Game set and match: Your complete guide to the tennis

General view of centre court during ASB Classic Women's International. Photo: Chris Symes / Photosport
General view of centre court during ASB Classic Women's International. Photo: Chris Symes / Photosport


With whopping career earnings of $47.7 million, Venus Williams is one of the all-time greats and this year's defending women's champion. Nailing five Wimbledon titles, two US Opens, 48 career wins and four Olympic gold medals, Williams' staggering career has seen her slay the opposition over two decades - and she's not done yet. One of only three active women's players to have made the finals of all four Grand Slams, this is the 35-year-old American's 12th season in the world top 10 (7th) and the former world number one's third straight year in Auckland.

Denmark's Caroline Wozniacki was beaten by Williams in last year's final and will be determined to add a 24th career title to the trophy cabinet to kick-start a season she hopes will bring her a maiden Grand Slam.

Caroline Wozniacki. Photo / Nick Reed
Caroline Wozniacki. Photo / Nick Reed

Venus Williams. Photo / AP
Venus Williams. Photo / AP

On top of banking more than $30m in earnings by the age of 25, Wozniacki is also known for her off-court talents after starring in Sports Illustrated's swimsuit special this year.

Also in the women's mix will be 2014 champion and former world number one Ana Ivanovic. Partner of Manchester United midfielder Bastian Schweinsteiger, Ivanovic, 28, has carved out a career worth well over $20m, including a Grand Slam win at the 2008
French Open.

Barring a big upset in the men's draw Jo-Wilfried Tsonga (injury permitting) and John Isner will duke it out for the title.

French world number 10 Tsonga has had a dozen wins around the world and shot to stardom in 2008 when he made it to the Australian Open final as an unseeded player. He has since gone on to earn $24m.

Isner, though, brings arguably the biggest service in the sport. At more than two metres tall, the American bomber can clock speeds of 241.2km/h off his serve.

John Isner. Photo / AP
John Isner. Photo / AP

He is also known for a piece of Wimbledon history. Five years ago, Isner won the longest match ever a mammoth, three-day battle against Nicolas Mahut that ended 70-68 in the fifth set.


Fingers crossed, Auckland's soaked start to the New Year should settle down for tomorrow's opening of the women's tournament.

Morning showers are expected before the weather turns fine for the rest of the day. Overcast skies are forecast through the middle of the week and it should stay dry until Friday and Saturday, when there's more rain on the way.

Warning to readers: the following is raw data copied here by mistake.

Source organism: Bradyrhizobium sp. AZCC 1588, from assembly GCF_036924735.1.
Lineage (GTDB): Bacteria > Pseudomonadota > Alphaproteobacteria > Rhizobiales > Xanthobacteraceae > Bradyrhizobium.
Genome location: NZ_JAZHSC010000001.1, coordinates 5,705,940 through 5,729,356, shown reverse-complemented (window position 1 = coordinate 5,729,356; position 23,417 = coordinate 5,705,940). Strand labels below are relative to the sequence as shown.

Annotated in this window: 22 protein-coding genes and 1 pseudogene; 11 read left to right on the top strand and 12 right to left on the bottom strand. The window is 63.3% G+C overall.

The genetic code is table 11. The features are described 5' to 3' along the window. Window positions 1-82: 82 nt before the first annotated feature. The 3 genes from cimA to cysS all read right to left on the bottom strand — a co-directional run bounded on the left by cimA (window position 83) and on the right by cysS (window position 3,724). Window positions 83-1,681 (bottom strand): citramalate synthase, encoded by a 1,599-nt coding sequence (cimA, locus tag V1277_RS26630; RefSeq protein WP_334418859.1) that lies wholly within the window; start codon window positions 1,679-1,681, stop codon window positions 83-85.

Moderate winds will take the edge off temperatures expected to be in the mid-20s.

The early call for the start of the men's tournament on Monday week are partly cloudy skies but dry.

Winds are expected to pick up slightly during the week, to around 25km/h, and average temperatures are also expected to dip a little into the low to mid-20s.

Rain, rain go away
Tournament play will be suspended in the event of rain. All daily ticket sales have a 50 per cent rain refund policy.


National MPs Nikki Kaye (left) and Maurice Williamson watching during an ASB Classic match. Photo / Jason Oxenham
National MPs Nikki Kaye (left) and Maurice Williamson watching during an ASB Classic match. Photo / Jason Oxenham

Prepare for the elements: Sunblock, sunglasses, a hat, regular shade breaks and plenty of water are essential. Some stands are not covered so you'll be at the mercy of the weather. And a rain jacket and umbrella are good ideas, too.

Phones: Either turn your phone off or put it on silent so you don't disturb the players - or embarrass yourself.

Outfit: Let's hope it's hot during the day, but temperatures will dip for evening sessions. Take enough clothing to stay warm.

Photos: You can take photos during play, but you must turn off the flash.

Quiet, please: When a point starts, keep the noise down and stay in your seat. If you need to move, wait until the end of a game when the serve changes.


The Champagne lounge, oyster bar, top fashion and live music are just some of the off-court treats lined up for fans.

Auckland has won tennis' "world best fan experience" award for the past two years and this year's ASB Classic sees the launch of "The Serve", a new entertainment site.

Celebrity chefs Sean Connolly and Al Brown will dish up fine food, including half shell Clevedon coast oysters on salt ice for $21 per half dozen, snapper tacos with Japanese slaw and duck sliders with cucumber for $14 each, and smoked free-range pork spare ribs for $15.

The Moet & Chandon Champagne Lounge - where fans can watch the action and also have a chance to win a $20,000 diamond ring - has been a favourite in the past and returns again this year. And as well as live music from Ladi6 and artists from Fat Freddy's Drop, leading Kiwi designer Juliette Hogan will host the first all white "Ladies That Lunch" event on January 8, women's semifinal day. For $159 a ticket, guests will be treated to a four-course degustation menu, designed by Hogan and served on-court. Star players are expected to make a surprise visit.


Fancy seeing two of tennis' best talents ... and for free? Caroline Wozniacki and Ana Ivanovic will play an exhibition match on Broadway, Newmarket, from 2pm today (weather dependent).

The clash will take place outside the adidas store. The two glamour girls will then be available for pictures and an autograph session.

Need to know

What: ASB Classic
Where: ASB Tennis Arena, Parnell (just off Stanley Street).
When: January 4-9 (women), January 11-16 (men)

- Herald on Sunday

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